It seems like a good time to update my previous post about media coverage of the exchange between Kamala Harris and Joe Biden about school integration/“busing” at the Democratic Primary debate earlier this month. The incredible pace of activity on this has slowed just in time for us to take stock before the next set of debates on July 30th & 31st, which includes Harris and Biden on stage directly next to each other on the second night.
I’ve read/listened to as much as I could since the first post- Part 2 covers key arguments from what I’ve read since then, organized under the themes from that initial post. I also added a new section for work from Nikole Hannah-Jones that cuts across all the themes from the rest of the coverage.
Nikole Hannah-Jones: article, video and podcast
Based on content and importance to the field, this series from Nikole Hannah-Jones deserves the most space in this update. But, I can’t summarize it in a way that fully does it justice. Besides, I think/hope that the roundups are more valuable in highlighting stuff that readers may have missed. If you haven’t read Nikole Hannah-Jones’ history of “busing” (and critique of related myths about “busing”) and related twitter thread, I highly recommend doing that now and then coming back here. She also did two related pieces:
- A conversation with Michael Barbaro of The Daily, which covers a lot of important overlooked history, including the moral clarity of the Swann decision (which approved “busing” as a remedy for school segregation) and the enormous effectiveness of “busing” in the South.
- A video on twitter, where she responds to many of the most common questions about school integration, including the role of charter schools (also in the news lately), the mass firing of Black teachers & the “sitting next to White students” critique.
“Busing” was (and remains) an effective strategy for integration. And, research has likewise proven the effectiveness of school integration.
Erica Frankenberg, of the Center for Education and Civil Rights, has a short piece in the Conversation that looks at contemporary school segregation in 4 charts. One of those charts clearly indicates the success of desegregation in the South, which relied heavily on “busing.” Check out the huge drop in the red line below. Notably:
- “Despite a recent rise in segregation in the South, it remains one of the least segregated regions in the U.S., leading the rest of the country in school desegregation for African American students.”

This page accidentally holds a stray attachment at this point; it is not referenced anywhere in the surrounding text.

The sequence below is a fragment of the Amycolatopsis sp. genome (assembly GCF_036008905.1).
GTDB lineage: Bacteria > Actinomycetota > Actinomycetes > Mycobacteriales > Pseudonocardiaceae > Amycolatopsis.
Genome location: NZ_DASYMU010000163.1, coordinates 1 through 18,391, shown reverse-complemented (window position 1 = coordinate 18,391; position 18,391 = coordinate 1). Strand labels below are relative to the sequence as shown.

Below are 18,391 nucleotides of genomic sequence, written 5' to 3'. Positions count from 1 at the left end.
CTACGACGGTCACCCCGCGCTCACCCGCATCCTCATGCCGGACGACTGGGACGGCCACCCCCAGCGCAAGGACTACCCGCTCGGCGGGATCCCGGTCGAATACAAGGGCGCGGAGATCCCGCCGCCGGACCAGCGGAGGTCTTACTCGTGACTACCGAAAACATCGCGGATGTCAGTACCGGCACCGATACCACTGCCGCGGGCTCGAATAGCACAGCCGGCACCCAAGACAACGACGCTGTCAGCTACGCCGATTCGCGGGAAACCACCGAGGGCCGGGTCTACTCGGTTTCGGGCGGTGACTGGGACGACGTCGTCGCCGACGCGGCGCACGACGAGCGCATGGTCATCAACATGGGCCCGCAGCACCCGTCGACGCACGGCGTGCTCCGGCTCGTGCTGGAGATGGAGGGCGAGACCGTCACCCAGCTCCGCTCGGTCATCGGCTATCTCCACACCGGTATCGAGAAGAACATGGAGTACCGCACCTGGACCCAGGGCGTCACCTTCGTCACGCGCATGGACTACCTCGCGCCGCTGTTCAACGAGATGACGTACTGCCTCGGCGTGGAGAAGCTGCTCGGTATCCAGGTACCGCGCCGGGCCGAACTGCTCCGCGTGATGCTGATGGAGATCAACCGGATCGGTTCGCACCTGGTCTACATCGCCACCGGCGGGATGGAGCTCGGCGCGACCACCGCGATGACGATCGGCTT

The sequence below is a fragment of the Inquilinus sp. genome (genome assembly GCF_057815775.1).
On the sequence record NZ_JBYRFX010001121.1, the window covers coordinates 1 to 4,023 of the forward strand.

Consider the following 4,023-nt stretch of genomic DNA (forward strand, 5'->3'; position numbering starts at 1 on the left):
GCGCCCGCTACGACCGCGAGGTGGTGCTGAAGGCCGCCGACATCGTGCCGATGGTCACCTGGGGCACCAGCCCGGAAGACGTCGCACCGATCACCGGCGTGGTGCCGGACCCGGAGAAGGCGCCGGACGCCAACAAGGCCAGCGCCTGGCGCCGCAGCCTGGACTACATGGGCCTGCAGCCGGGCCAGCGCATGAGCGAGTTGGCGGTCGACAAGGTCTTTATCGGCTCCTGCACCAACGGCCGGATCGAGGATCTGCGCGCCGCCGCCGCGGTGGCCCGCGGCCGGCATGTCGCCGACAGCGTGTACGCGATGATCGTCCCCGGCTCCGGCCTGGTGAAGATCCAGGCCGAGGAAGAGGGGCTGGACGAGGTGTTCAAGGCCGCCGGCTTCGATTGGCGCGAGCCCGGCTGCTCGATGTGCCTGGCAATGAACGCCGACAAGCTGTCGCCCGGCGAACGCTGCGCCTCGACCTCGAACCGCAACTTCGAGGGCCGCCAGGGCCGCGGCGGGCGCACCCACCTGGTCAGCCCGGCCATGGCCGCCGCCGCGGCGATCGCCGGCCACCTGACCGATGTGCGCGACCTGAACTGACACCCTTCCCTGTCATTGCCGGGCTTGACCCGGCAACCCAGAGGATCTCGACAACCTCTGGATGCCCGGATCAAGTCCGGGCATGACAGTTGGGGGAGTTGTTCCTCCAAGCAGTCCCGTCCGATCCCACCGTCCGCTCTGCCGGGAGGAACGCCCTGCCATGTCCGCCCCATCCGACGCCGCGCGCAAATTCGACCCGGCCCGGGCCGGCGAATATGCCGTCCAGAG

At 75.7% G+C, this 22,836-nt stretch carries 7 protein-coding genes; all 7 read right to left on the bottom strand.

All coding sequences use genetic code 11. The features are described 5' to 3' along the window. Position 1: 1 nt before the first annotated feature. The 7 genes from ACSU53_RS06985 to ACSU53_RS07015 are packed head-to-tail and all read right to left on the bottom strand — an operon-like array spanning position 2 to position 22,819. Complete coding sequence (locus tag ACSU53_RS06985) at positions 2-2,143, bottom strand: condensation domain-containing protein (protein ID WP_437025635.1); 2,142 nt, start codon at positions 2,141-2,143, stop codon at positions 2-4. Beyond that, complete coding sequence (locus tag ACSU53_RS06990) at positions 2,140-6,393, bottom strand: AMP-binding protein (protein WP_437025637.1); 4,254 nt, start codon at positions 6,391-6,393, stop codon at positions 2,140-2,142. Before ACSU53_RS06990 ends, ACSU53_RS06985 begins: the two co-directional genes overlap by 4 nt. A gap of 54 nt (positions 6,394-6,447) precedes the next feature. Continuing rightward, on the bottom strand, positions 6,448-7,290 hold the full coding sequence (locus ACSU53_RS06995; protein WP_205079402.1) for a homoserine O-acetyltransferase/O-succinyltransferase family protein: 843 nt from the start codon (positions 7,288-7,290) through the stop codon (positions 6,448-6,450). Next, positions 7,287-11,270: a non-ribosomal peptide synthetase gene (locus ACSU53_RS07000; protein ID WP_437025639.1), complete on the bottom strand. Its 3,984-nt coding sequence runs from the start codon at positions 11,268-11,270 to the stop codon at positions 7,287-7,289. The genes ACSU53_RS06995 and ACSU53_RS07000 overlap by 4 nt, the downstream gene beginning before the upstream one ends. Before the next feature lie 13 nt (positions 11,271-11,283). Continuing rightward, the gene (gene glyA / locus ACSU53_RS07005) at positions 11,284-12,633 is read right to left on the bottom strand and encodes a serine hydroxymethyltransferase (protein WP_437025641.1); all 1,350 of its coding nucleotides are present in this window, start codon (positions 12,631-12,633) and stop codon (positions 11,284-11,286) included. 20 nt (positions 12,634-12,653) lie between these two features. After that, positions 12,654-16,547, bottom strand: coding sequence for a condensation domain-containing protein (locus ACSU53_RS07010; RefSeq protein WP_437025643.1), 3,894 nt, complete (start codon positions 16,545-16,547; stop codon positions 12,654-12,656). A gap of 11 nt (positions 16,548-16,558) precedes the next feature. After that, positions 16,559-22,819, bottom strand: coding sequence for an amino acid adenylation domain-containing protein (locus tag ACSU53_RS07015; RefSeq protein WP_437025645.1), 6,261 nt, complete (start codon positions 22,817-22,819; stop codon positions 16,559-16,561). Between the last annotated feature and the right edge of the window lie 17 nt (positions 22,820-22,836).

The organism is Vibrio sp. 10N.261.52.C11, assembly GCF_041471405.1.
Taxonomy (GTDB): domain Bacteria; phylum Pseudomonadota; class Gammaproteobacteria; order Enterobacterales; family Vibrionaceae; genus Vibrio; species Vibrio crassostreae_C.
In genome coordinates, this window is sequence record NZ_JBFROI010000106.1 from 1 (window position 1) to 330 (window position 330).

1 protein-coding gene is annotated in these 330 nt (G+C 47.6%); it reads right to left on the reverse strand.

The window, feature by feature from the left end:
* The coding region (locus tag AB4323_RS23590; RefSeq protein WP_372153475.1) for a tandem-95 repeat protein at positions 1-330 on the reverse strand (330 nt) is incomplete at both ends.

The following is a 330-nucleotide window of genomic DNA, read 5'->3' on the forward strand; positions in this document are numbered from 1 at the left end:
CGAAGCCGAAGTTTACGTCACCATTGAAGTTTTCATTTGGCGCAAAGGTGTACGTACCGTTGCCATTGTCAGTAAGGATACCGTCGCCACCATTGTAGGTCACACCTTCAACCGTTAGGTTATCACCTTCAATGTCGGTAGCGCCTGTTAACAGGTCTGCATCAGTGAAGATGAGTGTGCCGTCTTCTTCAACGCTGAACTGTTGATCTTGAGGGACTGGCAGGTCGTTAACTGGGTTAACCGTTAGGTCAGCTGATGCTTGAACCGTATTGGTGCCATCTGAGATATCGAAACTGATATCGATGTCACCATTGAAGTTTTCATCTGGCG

Richard Rothstein wrote a blog post for the Economic Policy Institute where he closely summarizes research from Susan Eaton and Amy Stuart Wells (and team) on the benefits of school integration. Consistent with the research in general, he points to benefits for Black students (the most studied group):
- “ As one [interview participant] reflected, having attended a desegregated high school “makes me feel comfortable that I can go anywhere and not feel intimidated, I just feel like I belong and it didn’t matter who was in the majority or minority, that I knew how to deal with all of them.” Eaton summarized the impact of busing as “feelings of comfort, diminishing self-consciousness, and growing self-confidence in white settings.”
And, benefits for White students:
- “The whites also mostly reported gratitude for the opportunity, often resisted by their parents. As adults, the whites felt more comfortable in diverse workplaces than their white colleagues who lacked integrated experiences in their youth.” (From Wells’ research).
- This point was echoed in a Philly Inquirer Op-Ed, where the writer, who experienced desegregation as a white student near Philadelphia, reflects that “I see things through a different lens because of where we went to school. I see people who are different and I think “well, I can learn from them.””
Lastly, in the earlier post, I included a tweet from Will Stancil where he argues that the politics of “busing” would be much different now. Since then, he’s expanded on this argument in the Atlantic. I definitely recommend a full read, though here are a few key excerpts:
- “There is reason to believe that the increased diversity of America’s neighborhoods and schools will substantially mute such backlash today, making long-term success much more likely.”
- “The beating heart of busing resistance was invariably all-white suburbs that received the bused children, where it was opposed by 50-point margins or greater.”
- “By every available demographic metric, those white suburbs are losing ground in 21st-century America.”
“Busing” as a political framing was used effectively by integration opponents to disguise their opposition behind race-neutral terms.
In the first post, this section drew heavily on work from Matt Delmont. Since then, Delmont talked about these issues on an episode of the Integrated Schools podcast. There’s a lot of great stuff there, but I just want to highlight one piece. Delmont talks about some of the first protests against “busing,” noting that, as early as the 1950’s, the term was used as a cover for opposition to school desegregation (regardless of the means). Referring to a 1957 protest in NYC, he reports: